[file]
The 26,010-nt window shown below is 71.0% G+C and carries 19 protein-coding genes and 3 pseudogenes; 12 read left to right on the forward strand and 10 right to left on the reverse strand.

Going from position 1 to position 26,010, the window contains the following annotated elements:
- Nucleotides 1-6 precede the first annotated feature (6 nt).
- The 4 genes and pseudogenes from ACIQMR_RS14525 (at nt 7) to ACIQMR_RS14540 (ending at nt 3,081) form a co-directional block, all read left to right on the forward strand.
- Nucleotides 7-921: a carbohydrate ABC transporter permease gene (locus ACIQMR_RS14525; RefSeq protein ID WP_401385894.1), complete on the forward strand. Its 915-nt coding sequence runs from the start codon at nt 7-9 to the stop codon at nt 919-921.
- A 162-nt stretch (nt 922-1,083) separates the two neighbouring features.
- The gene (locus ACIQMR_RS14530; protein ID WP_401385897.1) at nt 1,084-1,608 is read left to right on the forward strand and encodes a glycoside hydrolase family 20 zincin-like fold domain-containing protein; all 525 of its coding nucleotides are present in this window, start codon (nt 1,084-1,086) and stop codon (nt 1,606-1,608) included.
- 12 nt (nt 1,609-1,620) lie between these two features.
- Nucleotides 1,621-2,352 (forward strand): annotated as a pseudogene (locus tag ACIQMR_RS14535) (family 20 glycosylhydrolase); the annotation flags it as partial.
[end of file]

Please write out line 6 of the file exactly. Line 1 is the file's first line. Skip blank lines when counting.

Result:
- A 162-nt stretch (nt 922-1,083) separates the two neighbouring features.